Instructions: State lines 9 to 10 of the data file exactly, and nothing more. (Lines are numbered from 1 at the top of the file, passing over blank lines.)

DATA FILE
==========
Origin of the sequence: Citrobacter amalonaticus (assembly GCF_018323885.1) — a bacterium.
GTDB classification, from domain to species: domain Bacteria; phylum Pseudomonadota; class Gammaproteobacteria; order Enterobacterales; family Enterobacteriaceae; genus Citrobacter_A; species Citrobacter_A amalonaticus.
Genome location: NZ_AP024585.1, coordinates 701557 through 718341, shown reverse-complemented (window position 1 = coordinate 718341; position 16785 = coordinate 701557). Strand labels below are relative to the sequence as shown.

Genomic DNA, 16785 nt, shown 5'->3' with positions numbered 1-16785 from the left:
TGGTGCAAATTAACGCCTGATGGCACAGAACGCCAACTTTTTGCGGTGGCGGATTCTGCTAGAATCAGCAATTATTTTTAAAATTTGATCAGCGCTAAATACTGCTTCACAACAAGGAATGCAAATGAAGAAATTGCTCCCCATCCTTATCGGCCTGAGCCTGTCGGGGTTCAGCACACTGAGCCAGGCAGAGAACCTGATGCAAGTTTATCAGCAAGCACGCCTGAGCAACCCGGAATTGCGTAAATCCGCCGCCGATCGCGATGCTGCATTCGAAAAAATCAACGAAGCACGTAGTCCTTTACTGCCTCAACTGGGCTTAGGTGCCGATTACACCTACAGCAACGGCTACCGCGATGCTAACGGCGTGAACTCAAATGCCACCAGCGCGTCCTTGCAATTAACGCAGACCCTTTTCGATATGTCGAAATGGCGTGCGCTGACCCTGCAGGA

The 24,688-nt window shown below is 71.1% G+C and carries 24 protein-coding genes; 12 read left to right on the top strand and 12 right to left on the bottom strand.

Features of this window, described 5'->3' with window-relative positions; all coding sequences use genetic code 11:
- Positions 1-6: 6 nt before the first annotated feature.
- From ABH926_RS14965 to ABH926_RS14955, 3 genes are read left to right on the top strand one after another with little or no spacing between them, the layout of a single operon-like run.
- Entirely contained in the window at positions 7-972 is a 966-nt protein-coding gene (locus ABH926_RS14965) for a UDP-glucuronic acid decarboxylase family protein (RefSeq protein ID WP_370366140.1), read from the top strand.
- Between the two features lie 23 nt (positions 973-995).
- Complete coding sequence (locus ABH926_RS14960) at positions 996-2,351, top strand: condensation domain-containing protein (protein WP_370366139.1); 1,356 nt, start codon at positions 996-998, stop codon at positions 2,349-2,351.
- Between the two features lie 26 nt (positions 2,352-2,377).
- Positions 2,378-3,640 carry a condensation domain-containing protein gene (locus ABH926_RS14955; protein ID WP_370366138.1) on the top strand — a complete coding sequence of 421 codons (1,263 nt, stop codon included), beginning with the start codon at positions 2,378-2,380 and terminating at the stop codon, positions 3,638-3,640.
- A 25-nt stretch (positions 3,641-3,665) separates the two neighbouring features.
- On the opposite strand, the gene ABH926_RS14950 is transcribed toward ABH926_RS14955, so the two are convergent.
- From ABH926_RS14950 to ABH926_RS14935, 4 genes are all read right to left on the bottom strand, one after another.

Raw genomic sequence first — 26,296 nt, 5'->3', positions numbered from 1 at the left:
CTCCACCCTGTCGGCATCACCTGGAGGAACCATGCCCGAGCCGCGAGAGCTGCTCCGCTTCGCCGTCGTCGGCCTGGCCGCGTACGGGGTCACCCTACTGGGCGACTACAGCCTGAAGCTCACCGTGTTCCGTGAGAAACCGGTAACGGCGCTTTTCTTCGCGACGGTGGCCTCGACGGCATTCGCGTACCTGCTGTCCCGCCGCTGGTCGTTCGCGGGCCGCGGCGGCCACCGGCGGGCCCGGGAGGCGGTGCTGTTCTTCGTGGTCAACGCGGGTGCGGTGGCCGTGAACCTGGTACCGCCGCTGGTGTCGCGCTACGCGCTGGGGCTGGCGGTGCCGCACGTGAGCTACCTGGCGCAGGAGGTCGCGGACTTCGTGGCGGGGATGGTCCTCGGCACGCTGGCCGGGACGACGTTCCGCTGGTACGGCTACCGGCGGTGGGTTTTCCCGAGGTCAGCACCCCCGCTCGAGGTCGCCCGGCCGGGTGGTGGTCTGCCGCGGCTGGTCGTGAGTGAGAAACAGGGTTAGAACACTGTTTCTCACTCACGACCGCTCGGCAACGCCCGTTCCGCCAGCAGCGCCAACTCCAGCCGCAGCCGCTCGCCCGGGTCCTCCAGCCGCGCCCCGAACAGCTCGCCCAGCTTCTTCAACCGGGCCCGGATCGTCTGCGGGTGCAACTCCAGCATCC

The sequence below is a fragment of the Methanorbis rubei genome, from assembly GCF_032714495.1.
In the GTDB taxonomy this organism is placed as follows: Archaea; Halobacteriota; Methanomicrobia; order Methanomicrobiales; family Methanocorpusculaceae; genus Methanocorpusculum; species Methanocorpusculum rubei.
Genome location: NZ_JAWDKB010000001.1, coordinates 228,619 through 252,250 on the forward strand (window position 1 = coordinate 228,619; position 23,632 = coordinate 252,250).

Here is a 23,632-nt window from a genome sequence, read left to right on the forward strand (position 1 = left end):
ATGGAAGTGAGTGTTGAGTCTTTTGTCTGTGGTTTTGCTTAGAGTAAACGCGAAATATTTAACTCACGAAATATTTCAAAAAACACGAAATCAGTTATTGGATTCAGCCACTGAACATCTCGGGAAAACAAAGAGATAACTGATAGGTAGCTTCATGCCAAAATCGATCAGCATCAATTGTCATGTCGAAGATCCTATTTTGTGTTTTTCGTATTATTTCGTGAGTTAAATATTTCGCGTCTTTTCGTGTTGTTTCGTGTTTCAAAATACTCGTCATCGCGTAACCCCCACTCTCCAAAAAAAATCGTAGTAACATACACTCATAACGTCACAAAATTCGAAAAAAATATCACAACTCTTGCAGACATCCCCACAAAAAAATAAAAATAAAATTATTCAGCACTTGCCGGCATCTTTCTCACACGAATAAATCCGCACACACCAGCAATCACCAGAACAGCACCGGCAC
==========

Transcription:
- From ABH926_RS14965 to ABH926_RS14955, 3 genes are read left to right on the top strand one after another with little or no spacing between them, the layout of a single operon-like run.
- Entirely contained in the window at positions 7-972 is a 966-nt protein-coding gene (locus ABH926_RS14965) for a UDP-glucuronic acid decarboxylase family protein (RefSeq protein ID WP_370366140.1), read from the top strand.